Access

You are not currently logged in.

Access JSTOR through your library or other institution:

login

Log in through your institution.

If You Use a Screen Reader

This content is available through Read Online (Free) program, which relies on page scans. Since scans are not currently available to screen readers, please contact JSTOR User Support for access. We'll provide a PDF copy for your screen reader.
Journal Article

Evidence for the Adaptive Significance of Secondary Compounds in Vertebrate-Dispersed Fruits

Susan R. Whitehead and M. Deane Bowers
The American Naturalist
Vol. 182, No. 5 (November 2013), pp. 563-577
DOI: 10.1086/673258
Stable URL: http://www.jstor.org/stable/10.1086/673258
Page Count: 15

You can always find the topics here!

Topics: Fruits, Infestation, Leaves, Plant anatomy, Chemicals, Microorganisms, Plants, Species, Modeling, Evolution
Were these topics helpful?
See something inaccurate? Let us know!

Select the topics that are inaccurate.

Cancel
  • Read Online (Free)
  • Download ($19.00)
  • Subscribe ($19.50)
  • Add to My Lists
  • Cite this Item
Since scans are not currently available to screen readers, please contact JSTOR User Support for access. We'll provide a PDF copy for your screen reader.
Evidence for the Adaptive Significance of Secondary Compounds in Vertebrate-Dispersed Fruits
Preview not available

Abstract

AbstractAlthough the primary function of fleshy fruits is to attract seed dispersers, many ripe fruits contain toxic secondary compounds. A number of hypotheses have been proposed to explain this evolutionary paradox, most of which describe the potential adaptive role that secondary compounds may play in seed dispersal. However, some authors have argued that fruit secondary compounds may be nonadaptive and instead explain their occurrence as a pleiotropic consequence of selection for defense of leaves and other tissues. We address these alternative evolutionary hypotheses through a comparative examination of iridoid glycosides in the leaves, unripe fruits, and ripe fruits of Lonicera × bella (Belle’s bush honeysuckle), combined with an examination of fruit damage and removal in natural populations. We provide several lines of evidence that fruit secondary compounds cannot be explained solely as a consequence of foliar defense, including higher concentrations and more individual compounds in fruits compared to leaves and a negative relationship between iridoid glycoside concentration and fruit damage. However, we also show that the compositions and concentrations of secondary compounds in leaves and fruits are not entirely independent, emphasizing that selection in different plant parts is intrinsically linked. We conclude that the adaptive significance of chemical traits is best considered in a whole-plant context that includes fruit-frugivore interactions.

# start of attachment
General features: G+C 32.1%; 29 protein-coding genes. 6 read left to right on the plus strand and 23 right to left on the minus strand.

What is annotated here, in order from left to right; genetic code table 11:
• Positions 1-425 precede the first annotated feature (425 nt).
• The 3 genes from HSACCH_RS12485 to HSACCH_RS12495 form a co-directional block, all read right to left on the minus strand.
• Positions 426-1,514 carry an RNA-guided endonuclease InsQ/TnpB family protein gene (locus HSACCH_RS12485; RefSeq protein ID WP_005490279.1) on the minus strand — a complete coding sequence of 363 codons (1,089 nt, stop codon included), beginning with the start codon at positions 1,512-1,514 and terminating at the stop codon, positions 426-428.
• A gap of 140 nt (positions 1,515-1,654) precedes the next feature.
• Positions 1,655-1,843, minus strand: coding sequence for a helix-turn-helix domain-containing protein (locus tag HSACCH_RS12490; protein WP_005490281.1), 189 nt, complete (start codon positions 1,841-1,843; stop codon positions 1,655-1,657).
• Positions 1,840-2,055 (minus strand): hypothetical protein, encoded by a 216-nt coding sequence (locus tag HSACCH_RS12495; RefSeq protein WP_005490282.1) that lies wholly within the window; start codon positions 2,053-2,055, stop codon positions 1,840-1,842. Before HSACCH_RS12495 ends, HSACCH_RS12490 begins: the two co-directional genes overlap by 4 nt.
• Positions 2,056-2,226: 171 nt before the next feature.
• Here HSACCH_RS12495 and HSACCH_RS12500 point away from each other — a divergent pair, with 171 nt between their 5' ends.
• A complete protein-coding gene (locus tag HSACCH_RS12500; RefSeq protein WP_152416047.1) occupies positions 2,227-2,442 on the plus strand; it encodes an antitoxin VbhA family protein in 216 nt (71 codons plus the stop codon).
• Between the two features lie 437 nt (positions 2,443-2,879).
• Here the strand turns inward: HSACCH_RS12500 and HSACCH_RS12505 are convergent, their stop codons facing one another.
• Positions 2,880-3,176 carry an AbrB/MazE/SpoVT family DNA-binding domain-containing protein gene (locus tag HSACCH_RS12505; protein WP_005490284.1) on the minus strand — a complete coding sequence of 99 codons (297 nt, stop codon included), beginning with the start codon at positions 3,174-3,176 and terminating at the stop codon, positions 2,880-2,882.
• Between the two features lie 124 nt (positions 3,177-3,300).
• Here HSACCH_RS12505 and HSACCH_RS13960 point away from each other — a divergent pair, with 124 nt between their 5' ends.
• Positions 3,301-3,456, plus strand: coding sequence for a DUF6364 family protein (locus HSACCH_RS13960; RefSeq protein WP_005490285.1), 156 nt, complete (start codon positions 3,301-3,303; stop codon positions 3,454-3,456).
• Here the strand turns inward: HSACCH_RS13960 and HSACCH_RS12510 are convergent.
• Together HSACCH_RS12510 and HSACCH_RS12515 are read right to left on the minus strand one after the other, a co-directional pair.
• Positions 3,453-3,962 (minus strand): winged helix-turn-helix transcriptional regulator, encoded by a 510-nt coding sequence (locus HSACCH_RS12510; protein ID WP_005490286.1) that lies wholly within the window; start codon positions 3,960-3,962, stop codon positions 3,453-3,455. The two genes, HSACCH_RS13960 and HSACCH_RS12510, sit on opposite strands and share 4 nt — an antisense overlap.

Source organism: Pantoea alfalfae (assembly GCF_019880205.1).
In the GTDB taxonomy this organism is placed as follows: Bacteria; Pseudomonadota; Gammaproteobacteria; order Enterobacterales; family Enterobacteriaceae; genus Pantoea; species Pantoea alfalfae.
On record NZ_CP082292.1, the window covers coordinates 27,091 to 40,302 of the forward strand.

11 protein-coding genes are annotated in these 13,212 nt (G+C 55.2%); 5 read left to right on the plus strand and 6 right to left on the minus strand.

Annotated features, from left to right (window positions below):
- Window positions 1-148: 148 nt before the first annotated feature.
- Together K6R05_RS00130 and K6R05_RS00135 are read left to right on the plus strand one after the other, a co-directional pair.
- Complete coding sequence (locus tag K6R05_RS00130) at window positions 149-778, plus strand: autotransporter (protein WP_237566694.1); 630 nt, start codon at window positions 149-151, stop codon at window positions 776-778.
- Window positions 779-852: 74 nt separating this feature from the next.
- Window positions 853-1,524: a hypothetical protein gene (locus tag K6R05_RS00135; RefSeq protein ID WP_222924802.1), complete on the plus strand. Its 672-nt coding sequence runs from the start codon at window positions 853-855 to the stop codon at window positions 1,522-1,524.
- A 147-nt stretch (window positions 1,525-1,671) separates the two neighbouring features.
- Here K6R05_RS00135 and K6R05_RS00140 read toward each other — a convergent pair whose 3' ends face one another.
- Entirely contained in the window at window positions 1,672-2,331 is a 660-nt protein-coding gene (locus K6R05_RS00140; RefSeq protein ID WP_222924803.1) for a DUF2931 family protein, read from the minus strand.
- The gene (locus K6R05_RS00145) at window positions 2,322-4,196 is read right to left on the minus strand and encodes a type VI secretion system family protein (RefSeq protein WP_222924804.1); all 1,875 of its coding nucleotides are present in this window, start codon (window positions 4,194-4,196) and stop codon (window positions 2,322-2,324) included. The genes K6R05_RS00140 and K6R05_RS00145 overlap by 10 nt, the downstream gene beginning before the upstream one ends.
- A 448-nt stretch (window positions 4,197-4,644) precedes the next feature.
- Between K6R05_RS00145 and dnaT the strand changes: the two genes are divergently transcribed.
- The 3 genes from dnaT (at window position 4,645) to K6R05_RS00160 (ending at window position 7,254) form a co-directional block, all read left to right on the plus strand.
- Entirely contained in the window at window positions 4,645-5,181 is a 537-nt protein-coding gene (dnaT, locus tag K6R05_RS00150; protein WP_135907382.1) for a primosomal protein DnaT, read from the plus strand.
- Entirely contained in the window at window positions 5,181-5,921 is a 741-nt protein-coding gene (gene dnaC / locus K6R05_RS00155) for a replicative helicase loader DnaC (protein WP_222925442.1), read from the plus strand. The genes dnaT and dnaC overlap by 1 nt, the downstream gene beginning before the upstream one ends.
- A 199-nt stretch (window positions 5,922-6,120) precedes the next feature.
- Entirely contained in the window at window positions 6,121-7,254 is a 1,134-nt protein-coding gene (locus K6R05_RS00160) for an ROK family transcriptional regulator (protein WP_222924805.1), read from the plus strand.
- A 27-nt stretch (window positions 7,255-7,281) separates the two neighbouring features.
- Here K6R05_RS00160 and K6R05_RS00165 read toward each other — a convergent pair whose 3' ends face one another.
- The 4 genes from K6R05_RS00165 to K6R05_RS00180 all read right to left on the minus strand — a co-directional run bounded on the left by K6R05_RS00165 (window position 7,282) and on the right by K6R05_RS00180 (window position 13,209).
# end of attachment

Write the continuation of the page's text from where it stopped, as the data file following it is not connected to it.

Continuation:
Page Thumbnails

  • Thumbnail: Page 
1
    1
  • Thumbnail: Page 
2
    2
  • Thumbnail: Page 
3
    3
  • Thumbnail: Page 
4
    4
  • Thumbnail: Page 
5
    5
  • Thumbnail: Page 
6
    6
  • Thumbnail: Page 
7
    7
  • Thumbnail: Page 
8
    8
  • Thumbnail: Page 
9
    9
  • Thumbnail: Page 
10
    10
  • Thumbnail: Page 
11
    11
  • Thumbnail: Page 
12
    12
  • Thumbnail: Page 
13
    13
  • Thumbnail: Page 
14
    14
  • Thumbnail: Page 
15
    15